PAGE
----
'If the ravens leave the Tower, the kingdom will fall...'
See our seven adult ravens as part of your day admission ticket to the Tower of London.
George, one of the raven chicks who was born at the Tower in 2019, will join the other ravens later in the summer.
Included in palace admission (members go free)
Meet the famous ravens at the Tower of London and learn more about why they are known as the guardians of the Tower, at their lodgings on the South Lawn.
The names of our current Tower ravens are Jubilee, Harris, Gripp, Rocky, Erin, Poppy and Merlina. Ravens are intelligent birds and each of ours has its own personality; they can mimic sounds, play games and solve problems. See if you can spot some of their fascinating behaviour on your visit.
Daily in July, starting at 11:00 and 13:30
To celebrate the arrival of four new raven chicks at the Tower of London, the first ravens to be hatched at the Tower in 30 years, the Yeoman Warders will be giving 15-minute talks about the ravens twice a day through the month of July.
The talks will take place from 11:00-11:15 and 13:30-13:45 each day, next to the ravens enclosure. The talks are included in your Tower ticket.
It is said that the kingdom and the Tower of London will fall if the six resident ravens ever leave the fortress. There are seven ravens at the Tower today — the required six, plus one spare!
Charles II is thought to have been the first to insist that the ravens of the Tower be protected after he was warned that the crown and the Tower itself would fall if they left.
The King's order was given against the wishes of his astronomer, John Flamsteed, who complained the ravens impeded the business of his observatory in the White Tower.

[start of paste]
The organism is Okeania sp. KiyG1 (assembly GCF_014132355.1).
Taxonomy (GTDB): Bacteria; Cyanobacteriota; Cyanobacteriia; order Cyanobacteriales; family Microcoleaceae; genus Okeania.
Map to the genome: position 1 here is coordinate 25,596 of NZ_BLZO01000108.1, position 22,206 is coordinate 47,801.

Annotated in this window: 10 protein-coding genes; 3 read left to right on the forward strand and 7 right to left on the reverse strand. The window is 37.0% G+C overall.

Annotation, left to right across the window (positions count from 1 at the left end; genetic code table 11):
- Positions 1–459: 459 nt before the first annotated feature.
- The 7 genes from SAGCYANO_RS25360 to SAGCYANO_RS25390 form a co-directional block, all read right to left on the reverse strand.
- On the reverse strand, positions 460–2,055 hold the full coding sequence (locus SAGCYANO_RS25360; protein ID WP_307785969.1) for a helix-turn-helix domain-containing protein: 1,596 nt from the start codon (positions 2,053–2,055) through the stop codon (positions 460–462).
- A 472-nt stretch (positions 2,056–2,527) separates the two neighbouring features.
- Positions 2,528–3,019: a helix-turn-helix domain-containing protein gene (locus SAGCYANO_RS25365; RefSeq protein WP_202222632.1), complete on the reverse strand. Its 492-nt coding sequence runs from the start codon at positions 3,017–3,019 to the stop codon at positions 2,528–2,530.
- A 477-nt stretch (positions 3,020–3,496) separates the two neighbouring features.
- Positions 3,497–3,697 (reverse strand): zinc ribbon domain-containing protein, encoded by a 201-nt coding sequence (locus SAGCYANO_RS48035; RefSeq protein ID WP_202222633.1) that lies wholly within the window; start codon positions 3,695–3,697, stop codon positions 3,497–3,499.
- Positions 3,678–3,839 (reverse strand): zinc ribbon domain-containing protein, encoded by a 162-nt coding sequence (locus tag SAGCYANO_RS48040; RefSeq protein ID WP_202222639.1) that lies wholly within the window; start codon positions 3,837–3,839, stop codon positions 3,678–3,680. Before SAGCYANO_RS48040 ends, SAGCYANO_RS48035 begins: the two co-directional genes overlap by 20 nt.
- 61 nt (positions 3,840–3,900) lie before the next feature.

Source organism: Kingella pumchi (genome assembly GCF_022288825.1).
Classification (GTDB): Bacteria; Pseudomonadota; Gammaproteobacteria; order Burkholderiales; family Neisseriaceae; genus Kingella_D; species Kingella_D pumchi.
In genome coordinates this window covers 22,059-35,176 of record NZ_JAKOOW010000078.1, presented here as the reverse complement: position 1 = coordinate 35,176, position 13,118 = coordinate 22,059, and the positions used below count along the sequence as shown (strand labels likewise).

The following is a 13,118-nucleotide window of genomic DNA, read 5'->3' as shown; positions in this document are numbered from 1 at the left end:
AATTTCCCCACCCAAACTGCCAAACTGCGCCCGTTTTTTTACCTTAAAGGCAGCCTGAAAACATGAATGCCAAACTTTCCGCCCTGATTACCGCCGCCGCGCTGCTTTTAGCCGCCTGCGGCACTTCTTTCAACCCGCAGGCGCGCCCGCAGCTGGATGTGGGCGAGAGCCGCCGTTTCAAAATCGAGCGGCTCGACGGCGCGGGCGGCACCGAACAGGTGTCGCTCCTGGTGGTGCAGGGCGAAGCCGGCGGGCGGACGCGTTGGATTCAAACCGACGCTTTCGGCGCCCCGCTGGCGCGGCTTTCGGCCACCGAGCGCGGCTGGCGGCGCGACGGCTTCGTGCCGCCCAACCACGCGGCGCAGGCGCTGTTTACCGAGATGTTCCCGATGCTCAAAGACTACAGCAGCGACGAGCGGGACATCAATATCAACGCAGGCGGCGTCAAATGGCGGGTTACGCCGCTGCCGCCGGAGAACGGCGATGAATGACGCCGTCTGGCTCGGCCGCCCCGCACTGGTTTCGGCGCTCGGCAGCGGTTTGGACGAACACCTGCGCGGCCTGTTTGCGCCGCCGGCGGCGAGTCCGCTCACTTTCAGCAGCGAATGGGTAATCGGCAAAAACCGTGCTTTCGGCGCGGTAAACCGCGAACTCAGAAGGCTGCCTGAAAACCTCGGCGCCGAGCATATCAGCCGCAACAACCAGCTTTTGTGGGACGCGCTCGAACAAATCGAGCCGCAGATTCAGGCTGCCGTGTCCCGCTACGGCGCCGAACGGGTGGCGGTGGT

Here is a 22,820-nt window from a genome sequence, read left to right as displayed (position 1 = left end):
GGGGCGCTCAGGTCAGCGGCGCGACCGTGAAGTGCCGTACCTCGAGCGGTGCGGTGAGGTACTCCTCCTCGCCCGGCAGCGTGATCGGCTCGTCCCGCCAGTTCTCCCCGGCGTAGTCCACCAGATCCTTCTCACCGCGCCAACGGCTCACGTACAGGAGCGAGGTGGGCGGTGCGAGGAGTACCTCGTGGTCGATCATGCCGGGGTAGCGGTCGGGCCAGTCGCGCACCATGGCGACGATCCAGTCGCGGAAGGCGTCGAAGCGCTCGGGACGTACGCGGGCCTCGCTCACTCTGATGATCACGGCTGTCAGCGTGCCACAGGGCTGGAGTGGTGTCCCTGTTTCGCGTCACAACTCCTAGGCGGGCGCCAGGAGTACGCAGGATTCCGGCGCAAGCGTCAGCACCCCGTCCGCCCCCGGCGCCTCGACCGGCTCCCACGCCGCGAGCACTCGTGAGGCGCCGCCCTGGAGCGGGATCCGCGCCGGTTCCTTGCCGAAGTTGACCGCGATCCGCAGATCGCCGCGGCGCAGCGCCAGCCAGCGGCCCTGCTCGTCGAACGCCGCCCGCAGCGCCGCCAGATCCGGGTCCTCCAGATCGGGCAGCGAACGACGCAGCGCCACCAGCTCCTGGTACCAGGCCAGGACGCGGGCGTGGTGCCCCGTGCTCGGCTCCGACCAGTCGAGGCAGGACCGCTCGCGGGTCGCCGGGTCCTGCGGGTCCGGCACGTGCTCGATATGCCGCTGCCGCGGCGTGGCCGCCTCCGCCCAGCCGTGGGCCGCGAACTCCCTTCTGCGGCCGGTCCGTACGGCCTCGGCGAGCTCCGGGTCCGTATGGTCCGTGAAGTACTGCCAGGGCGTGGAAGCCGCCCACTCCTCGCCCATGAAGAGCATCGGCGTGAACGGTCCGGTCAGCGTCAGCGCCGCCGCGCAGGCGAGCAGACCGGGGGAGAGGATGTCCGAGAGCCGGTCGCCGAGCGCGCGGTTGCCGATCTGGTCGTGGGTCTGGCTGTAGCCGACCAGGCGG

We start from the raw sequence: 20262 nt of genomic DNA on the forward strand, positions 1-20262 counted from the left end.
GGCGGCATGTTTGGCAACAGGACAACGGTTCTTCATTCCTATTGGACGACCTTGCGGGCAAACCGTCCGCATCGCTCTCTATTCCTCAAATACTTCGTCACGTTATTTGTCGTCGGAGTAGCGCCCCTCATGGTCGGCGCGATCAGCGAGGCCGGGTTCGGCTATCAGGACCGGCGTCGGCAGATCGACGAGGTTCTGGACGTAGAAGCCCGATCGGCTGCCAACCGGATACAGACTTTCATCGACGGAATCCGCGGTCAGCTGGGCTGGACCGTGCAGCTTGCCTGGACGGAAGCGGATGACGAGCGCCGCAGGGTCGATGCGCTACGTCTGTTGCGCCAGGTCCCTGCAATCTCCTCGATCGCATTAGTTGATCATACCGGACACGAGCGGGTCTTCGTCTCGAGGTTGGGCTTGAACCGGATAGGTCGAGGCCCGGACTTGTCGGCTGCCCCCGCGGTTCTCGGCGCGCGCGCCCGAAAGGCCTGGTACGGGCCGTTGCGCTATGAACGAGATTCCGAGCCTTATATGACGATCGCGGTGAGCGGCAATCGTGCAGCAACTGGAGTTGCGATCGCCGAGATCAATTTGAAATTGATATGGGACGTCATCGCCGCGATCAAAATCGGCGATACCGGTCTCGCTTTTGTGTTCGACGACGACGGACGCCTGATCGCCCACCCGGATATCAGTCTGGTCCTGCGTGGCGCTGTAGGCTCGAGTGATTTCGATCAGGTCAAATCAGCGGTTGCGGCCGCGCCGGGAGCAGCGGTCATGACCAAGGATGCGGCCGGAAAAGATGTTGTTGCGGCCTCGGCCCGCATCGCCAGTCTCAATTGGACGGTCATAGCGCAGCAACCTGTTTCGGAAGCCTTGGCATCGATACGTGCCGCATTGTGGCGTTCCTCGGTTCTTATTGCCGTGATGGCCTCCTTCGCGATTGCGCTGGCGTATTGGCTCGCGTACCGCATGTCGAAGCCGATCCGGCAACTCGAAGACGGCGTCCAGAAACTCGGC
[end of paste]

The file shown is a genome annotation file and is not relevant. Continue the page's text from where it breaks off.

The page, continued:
The ravens are free to roam the Tower precincts during the day and preside over four different territories within the Tower's walls.
You might even be lucky enough to witness the ravens snacking — but please be careful and do not feed the ravens yourself, as they can bite if they feel their territory is being threatened.
These magnificent birds respond only to the Ravenmaster and should not be approached too closely by anyone else.
Discover the stories of the ravens at the Tower of London as told by our resident Ravenmaster, Chris Skaife.
The Ravenmaster occasionally trims some of the ravens' primary and secondary flight feathers to encourage them to stay at the Tower. All the Tower ravens are able to fly but, with careful feather management, plenty of food and a comfortable new enclosure, they are happy to call the Tower their home.
However, some ravens have gone absent without leave in the past and others have even been sacked. Raven Munin flew off to Greenwich and was eventually returned by a vigilant member of the public after seven days. Raven George was dismissed for eating television aerials and Raven Grog was last seen outside an East End pub.
The ravens are fed twice a day by our Ravenmaster and dine on a special diet of mice, chicks, rats and assorted raw meats. As a special treat, they are given biscuits soaked in blood.
Meet our four new raven chicks, born as part of the Tower of London's breeding programme in 2019, in this short video.
Proud parents Huginn and Muninn welcomed their four healthy chicks into the world in April 2019. The chicks were the first ravens to be hatched at the Tower in 30 years.
Huginn and Muninn arrived at the Tower at the end of 2018 and in mid-April our Ravenmaster noticed they had built a large nest overnight. Within only a few weeks he could hear the sound of chirruping chicks.
The chicks are currently feeding at least every two hours during this growth development stage. The parents work as a team: the male, Huginn, prepares the food and then passes it to the mother, Muninn, who then gives it to the chicks. They have a varied diet of quail, mice and rats, provided to them by the Ravenmaster.
Already, in the last three weeks, the chicks have grown rapidly, having quadrupled in size from hatchlings around 8cm tall to over 30cm and they even have their recognisable iridescent black plumage coming through, although it will take almost a year for their beaks to turn from pink to black.
One of the chicks will stay at the Tower and it will join the other ravens later in the summer, when it is older.
As the ravens started to hatch on the 23 April, St George's Day, the raven that will be staying at the Tower will be called George or Georgina in honour of the occasion.